This scene also showcases the musical’s great production design, under Technical Director Sam Martin. Mrs. Mister is gorgeous in the first of her several beautiful outfits by Costume Designer Matthew Smith, with the assistance of Artistic Associate Danielle Harrow. As Reverend Salvation stood, elevated above his congregation, I appreciated the complementary and symmetrical pairing of Chris Miller’s scenic design and Artistic Associate Janine Vreatt’s lighting design. The hanging lights, which changed color in accordance with the mood of the song, evoked a church window over top Miller’s triptych set of steel staircases and catwalk. Window-sized projection screens light up with relevant media clips at various times throughout the show; here, they flash images of Joel Osteen and megachurches.
We next watch Steeltown USA newsman, Editor Daily (Justin Johnson, with spot-on comic timing as the reluctant media sellout) be bullied by financier, Mr. Mister, in the catchy duet “The Freedom of the Press.” In the same scene, we’re introduced to the Mister kids – Junior Mister (an uproariously clueless Mark Quackenbush) and Sister Mister (Monica Albizo, as a lusty Kardashianesque teen). Quackenbush steals the scene, his side-splitting physical comedy keeping the audience in stitches in the group number, “Honolulu.”
At the pharmacy, we see how Johnathan Jacobs’s Harry Druggist devolved from the happy neighborhood shop owner to the miserable vagrant Moll meets at Night Court. Iron Crow Artistic Associate Matt Winer is great as the Druggist’s ethical son, Stevie, who tries to get his dad to do the right thing despite serious pressure by the reappearance of Payne’s crooked cop, Dick.
Mark Quackenbush and Monica Albizo also return, this time as pharmacy customers Gus and Sadie Polock. These young actors (Albizo is a recent UMCP Theatre grad and Quackenbush is a Senior at Carver Center for Arts and Technology) each play three connected characters – Junior and Sister Mister, the Polocks, and a team of reporters – and each of their duets is magical. Gus and Sadie’s “Love Duet,” in particular, is both beautiful and poignant.
Another delightful coupling is that of the violinist, Yasha (a snobby, foppish Patrick Gorirossi), and the artiste, Dauber (a fabulous, paint-flecked Eduard Van Osterom, an Iron Crow Artistic Associate who, btdubs, rocks my favorite costume of the show). Their songs together – “Don’t Let Me Keep You,” “Ask Us Again” (with Allison Bradbury’s Mrs. Mister) and, especially, “Art for Art’s Sake” have delightful verbal patter and movement.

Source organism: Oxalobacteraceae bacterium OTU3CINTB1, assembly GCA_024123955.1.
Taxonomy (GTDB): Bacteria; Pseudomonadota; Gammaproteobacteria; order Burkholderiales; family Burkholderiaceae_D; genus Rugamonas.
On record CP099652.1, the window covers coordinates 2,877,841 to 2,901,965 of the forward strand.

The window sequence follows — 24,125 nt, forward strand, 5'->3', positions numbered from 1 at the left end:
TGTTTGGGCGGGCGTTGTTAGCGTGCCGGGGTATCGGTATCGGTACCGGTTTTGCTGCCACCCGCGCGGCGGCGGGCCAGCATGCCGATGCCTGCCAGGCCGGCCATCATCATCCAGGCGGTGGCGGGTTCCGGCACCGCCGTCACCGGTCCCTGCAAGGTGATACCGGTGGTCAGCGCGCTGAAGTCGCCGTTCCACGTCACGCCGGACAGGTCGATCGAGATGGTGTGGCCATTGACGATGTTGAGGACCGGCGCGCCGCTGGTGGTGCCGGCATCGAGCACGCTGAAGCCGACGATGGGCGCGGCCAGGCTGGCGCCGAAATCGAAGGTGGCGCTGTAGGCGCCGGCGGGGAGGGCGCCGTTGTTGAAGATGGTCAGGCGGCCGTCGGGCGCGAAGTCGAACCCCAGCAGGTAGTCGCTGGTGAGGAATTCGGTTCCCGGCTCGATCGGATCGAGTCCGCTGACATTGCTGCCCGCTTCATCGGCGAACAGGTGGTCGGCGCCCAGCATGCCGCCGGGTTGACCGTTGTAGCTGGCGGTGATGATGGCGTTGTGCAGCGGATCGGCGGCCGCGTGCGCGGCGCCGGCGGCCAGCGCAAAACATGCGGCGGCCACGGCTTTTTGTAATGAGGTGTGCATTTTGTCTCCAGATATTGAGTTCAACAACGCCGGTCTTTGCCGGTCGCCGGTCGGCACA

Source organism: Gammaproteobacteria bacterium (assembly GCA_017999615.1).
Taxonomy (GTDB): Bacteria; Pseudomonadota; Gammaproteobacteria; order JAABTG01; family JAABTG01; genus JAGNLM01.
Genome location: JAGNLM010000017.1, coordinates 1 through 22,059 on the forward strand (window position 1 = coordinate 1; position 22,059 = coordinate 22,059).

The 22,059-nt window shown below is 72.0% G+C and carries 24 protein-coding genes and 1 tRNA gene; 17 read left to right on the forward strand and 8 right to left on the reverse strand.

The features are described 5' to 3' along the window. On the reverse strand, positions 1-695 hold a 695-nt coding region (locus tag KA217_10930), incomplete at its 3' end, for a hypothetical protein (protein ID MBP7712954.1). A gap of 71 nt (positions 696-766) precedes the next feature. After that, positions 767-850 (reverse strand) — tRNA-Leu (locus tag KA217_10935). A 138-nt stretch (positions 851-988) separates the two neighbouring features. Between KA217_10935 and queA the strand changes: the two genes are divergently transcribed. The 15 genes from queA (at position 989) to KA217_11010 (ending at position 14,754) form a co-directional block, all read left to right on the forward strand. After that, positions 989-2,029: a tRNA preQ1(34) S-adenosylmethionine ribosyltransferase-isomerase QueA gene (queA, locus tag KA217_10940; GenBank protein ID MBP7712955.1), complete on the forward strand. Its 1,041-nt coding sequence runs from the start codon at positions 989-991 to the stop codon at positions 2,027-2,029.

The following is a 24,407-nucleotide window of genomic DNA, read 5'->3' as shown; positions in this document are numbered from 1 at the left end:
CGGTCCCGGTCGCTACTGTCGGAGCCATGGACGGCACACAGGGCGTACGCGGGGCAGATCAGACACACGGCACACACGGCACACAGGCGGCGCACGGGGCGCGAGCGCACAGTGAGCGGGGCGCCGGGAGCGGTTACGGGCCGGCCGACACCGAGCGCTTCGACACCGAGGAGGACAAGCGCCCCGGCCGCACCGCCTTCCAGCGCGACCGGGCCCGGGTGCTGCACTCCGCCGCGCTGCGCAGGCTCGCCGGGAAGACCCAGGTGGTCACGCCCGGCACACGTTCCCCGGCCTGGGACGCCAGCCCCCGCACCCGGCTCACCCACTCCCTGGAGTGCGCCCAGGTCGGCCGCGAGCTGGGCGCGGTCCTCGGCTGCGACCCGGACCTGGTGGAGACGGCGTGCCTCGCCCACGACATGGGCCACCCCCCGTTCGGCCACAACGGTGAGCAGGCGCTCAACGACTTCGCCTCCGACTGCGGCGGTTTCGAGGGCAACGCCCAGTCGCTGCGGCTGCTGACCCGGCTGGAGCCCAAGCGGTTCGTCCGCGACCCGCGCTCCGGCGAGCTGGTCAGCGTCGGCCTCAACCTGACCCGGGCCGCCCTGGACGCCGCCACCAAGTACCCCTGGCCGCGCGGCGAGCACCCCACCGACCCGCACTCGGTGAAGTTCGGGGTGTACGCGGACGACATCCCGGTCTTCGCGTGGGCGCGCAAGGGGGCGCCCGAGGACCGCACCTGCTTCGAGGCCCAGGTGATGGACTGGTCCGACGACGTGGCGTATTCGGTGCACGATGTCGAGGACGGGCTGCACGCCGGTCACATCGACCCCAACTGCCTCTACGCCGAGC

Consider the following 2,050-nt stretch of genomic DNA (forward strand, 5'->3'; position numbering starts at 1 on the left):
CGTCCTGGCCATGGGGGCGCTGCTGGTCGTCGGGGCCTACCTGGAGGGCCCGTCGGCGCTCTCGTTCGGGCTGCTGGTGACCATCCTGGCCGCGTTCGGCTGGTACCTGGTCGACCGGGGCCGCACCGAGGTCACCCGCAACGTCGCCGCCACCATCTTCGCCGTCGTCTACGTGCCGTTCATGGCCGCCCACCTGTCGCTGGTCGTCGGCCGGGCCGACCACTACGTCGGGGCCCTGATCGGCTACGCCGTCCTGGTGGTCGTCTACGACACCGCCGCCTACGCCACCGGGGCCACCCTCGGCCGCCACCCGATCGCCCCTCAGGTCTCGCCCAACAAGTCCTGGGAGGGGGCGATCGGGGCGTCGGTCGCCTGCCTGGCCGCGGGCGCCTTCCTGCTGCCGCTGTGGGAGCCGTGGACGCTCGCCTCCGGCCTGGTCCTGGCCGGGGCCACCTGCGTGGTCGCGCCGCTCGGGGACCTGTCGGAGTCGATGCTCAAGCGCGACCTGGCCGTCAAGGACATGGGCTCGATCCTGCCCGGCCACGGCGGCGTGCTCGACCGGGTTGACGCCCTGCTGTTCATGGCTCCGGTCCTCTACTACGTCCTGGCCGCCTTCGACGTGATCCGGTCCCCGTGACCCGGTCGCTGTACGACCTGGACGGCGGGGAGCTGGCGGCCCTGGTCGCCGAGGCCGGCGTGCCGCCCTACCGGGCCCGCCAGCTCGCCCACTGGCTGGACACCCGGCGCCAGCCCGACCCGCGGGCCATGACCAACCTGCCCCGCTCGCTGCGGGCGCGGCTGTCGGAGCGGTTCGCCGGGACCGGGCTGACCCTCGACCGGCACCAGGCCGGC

Mr. Mister’s unchecked strong-arming continues at the university, where he dominates President Prexy (an appropriately jumpy Barbara Madison Hauck) and Professors Mamie, Trixie, and Scoot (Chelsea Paradiso, Meghan Taylor and Matt Winer, respectively).
Perhaps the most painful of Mister’s coercions, though, is that of Dr. Specialist (a distressingly conflicted Roxanne Daneman). Holding the future of her medical career in his hands, Greg Grenier’s dastardly Mr. Mister demands that she give false evidence against a murdered unionist. She has to face Ella Hammer, the sister of the man she’s ordered to betray. Felicia Akunwafor’s delivery of the most heartrending song of the show, “Joe Worker,” literally gave me chills.
Back at Night Court, we finally meet the one person in town Mr. Mister cannot buy: labor organizer Larry Foreman, played to perfection by Terrance Fleming. Coming out of interrogation, Foreman makes some moving commentary – his assertion, “Now I know how the dirty foreigners feel,” striking me particularly meaningful at this moment in time – before launching into the titular blockbuster “The Cradle Will Rock.” Fleming’s performance is a powerful, rebel-rousing triumph.
This historic musical marks an excellent beginning for Iron Crow’s 2017/18 Season of Identity. As topical today as it was 80 years ago, The Cradle Will Rock – with its superlative cast, beautifully synchronized choreography, and inspired direction by Iron Crow Artistic Director Sean Elias – must appear on your schedule for this weekend. Truly, the only complaint I have about this production is that it won’t be around for longer.
Running Time: One hour and 30 minutes, with no intermission.
Note: The Cradle Will Rock explores mature themes, contains adult language, sexual content and violence, and may not be suitable for patrons under the age of 18.